My three seconds with RUSH

I had a “once in a lifetime” moment this week: I met Rush.

I met them during a backstage “meet and greet” about an hour before the start of their show at the United Center.

Meet and greets are (usually) small, organized gatherings where fans (almost always contest winners and people who “know somebody”) meet famous people. As a rule, they’re awkward, rushed affairs which allow fans to have a few minutes of interaction with their heroes and then get one or two treasured items signed.

These events aren’t like meeting the band at a corner bar–meet and greet environments are controlled,
usually shoehorned into a vacant dressing room. Security, record, and management personnel are always on hand to keep things moving along, and to keep the fans from being creepy. It’s like going on a blind date where the girl’s parents are sitting at the next table over as you eat dinner.

I’ve been fortunate enough to have attended a few meet and greets in my career, though Rush was the first one I’d been to in over six years. The best meet and greets are those where the band tries to engage with its fans and is humble enough to accept the effusive praise they receive. The members of Metallica, for instance, go out of their way to make every visitor feel special, even the more casual fans in the room.

Based on Rush’s “everyman,” wholesome persona, I expected a friendly, congenial, environment. And without a
doubt, I came ready to meet my favorite band: I brought a digital camera and a vinyl copy of 2112 to have the band sign in silver ink.

When I arrived at the venue, I was issued this document:

The information on the sheet is the same for every market, save the exception of the specific night’s precise location and time, which are written in bold.

After reading the instructions, it was clear that my short-term goal of owning a matted and framed autographed Rush album would never be realized.

While I’m on the topic: 2112 is a legendary album–in general, as well as in the Rush discography. It’s not solely because of the music, either: the cover artwork is iconic. The “star” image and “2112” logo have an indelible place in rock history.

As indelible as the front cover is, the back cover photo is 1970s awfulness. Since childhood, I’ve had to forgive the band for their kimonos and Alex Lifeson’s split camel toe. Related: ouch.

Back to the meet and greet: as we waited backstage to meet the band, a representative for Rush addressed the room and reinforced the details spelled out on the instruction sheet. As he explained, violating any of the rules would result in things getting real ugly, real fast. “Geddy (Lee) and Alex (Lifeson) will come in and stand in front of a backdrop,” he said. “At that point, we’ll invite you and the group you came with to take a picture with the guys. Once your picture’s taken, you’ll need to leave the room.”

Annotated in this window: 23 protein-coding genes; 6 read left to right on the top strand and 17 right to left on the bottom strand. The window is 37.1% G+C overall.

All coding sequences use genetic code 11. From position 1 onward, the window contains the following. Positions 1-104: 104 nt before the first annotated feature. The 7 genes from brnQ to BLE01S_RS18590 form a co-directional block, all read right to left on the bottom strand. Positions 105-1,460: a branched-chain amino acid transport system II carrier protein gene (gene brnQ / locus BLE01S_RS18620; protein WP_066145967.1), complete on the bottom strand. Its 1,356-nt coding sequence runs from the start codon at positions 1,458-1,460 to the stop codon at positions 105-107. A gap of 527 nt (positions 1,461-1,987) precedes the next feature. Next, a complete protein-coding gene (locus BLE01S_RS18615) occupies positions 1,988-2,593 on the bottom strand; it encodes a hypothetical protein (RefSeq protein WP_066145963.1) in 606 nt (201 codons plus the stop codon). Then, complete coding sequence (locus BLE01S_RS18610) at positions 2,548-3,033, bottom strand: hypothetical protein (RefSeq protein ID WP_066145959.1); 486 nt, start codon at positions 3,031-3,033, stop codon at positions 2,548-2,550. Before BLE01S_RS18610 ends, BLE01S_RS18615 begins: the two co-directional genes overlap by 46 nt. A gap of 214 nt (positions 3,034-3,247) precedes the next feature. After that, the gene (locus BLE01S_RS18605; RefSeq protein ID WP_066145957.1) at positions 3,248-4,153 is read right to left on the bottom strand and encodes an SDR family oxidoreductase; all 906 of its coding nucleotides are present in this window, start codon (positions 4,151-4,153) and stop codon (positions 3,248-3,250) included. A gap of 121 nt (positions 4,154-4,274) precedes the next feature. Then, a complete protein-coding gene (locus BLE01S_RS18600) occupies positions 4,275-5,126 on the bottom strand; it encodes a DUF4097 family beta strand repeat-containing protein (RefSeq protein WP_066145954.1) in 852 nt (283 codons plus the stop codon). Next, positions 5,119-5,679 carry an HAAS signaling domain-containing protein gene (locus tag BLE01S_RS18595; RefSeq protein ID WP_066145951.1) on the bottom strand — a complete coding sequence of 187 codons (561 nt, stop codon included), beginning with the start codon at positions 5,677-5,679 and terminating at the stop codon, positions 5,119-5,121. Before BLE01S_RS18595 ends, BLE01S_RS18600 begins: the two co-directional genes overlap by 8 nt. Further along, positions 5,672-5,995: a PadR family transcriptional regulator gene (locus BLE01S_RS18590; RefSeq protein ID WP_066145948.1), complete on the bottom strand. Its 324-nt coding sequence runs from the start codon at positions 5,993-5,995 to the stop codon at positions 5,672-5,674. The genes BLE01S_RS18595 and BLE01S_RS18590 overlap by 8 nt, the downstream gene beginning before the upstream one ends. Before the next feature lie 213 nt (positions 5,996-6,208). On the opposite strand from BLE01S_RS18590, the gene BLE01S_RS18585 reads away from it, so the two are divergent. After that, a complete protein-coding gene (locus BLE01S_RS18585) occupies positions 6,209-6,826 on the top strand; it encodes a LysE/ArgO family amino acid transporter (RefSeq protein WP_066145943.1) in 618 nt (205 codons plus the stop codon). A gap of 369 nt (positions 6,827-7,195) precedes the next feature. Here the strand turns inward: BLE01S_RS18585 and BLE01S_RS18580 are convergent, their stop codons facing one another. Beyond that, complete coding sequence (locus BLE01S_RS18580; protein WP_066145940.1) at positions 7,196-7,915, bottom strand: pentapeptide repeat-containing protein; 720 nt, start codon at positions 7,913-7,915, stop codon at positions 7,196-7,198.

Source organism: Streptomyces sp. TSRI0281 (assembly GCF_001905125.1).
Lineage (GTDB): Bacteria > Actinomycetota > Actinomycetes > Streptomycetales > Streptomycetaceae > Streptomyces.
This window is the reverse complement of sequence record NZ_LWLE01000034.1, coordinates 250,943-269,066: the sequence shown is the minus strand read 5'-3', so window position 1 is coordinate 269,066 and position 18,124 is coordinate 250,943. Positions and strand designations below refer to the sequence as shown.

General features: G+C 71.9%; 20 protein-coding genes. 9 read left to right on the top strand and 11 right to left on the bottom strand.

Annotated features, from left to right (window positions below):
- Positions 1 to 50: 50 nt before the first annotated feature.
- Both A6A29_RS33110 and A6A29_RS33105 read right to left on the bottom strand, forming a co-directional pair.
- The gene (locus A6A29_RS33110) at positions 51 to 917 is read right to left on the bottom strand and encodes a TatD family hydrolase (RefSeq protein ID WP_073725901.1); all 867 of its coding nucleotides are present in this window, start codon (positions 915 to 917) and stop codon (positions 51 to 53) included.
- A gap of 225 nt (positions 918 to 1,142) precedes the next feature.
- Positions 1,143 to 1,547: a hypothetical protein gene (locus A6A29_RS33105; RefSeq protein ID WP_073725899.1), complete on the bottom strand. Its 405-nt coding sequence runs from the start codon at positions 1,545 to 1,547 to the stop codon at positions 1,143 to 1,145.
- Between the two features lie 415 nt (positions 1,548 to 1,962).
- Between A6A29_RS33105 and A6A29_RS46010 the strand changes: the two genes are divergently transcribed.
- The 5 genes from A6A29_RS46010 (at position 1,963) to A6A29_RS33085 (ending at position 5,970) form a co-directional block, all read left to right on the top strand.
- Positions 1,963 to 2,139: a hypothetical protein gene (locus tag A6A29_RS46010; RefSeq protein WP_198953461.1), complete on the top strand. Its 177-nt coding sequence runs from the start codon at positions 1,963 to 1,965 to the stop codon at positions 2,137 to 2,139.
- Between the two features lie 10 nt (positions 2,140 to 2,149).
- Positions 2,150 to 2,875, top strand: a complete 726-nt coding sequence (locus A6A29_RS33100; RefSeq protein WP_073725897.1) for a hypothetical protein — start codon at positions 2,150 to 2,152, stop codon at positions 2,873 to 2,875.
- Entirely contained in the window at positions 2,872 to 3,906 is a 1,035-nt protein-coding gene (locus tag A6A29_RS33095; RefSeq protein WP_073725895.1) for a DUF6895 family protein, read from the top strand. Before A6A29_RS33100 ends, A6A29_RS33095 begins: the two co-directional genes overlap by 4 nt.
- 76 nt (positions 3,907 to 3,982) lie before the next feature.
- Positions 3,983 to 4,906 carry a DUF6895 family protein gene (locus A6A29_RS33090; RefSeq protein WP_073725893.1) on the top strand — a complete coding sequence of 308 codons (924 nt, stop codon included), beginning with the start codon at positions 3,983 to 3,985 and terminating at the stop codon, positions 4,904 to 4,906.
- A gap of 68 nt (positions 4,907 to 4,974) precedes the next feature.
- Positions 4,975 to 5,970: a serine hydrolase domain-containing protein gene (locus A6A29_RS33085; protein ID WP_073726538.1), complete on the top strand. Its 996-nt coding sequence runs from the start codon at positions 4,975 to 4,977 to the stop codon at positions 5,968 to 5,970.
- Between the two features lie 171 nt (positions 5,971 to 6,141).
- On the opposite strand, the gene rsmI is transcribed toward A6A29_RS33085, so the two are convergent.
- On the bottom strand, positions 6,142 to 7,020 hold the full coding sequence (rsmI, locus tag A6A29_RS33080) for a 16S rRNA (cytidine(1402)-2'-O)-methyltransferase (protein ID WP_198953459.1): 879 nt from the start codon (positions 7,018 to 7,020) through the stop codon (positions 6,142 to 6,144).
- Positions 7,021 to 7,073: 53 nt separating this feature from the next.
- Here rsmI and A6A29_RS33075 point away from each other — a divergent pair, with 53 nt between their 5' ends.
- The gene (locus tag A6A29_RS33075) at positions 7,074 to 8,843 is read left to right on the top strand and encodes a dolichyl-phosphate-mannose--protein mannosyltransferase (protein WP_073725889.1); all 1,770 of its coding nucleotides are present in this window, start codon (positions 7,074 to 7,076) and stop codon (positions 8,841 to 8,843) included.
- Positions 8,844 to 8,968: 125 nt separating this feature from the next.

Rush has a photographer who shoots the meet and greets and later posts the images online. There’s your keepsake souvenir, boys and girls–go to Rush.com tomorrow to hunt for yours.

When my friend and I were summoned, we shook hands with Alex and Geddy. I said “nice to meet you” to them both, and then my friend and I moved into place for our photo opportunity. In an instant, the picture was taken and we were shown the door.

I want to be emphatically clear about this next point: I was truly fortunate to have had the meet and greet opportunity in the first place, and to have exchanged handshakes with the band. As much as I try to remind myself of that, though, I can’t help but feel hollow about the experience. Alex and Geddy didn’t say a single word back to me.

This begs the question: why does Rush even agree to meet and greets at all? It can’t be fun for them: they get whisked into a room where they stand like mannequins in front of a gathering of strangers who they never once talk to. Then they force smiles for a series of identical wham-bam photos. Once the photo opps are over, they get escorted back to the security and anonymity of their dressing room. Not once does the band get to share in the joy or exuberance the fans are feeling. If I were in a band, meet and greets like that would leave me totally jaded (or would at least
encourage me to write a song like “Limelight”).

I have no heart to lie.

I can’t pretend a stranger

Is a long-awaited friend.

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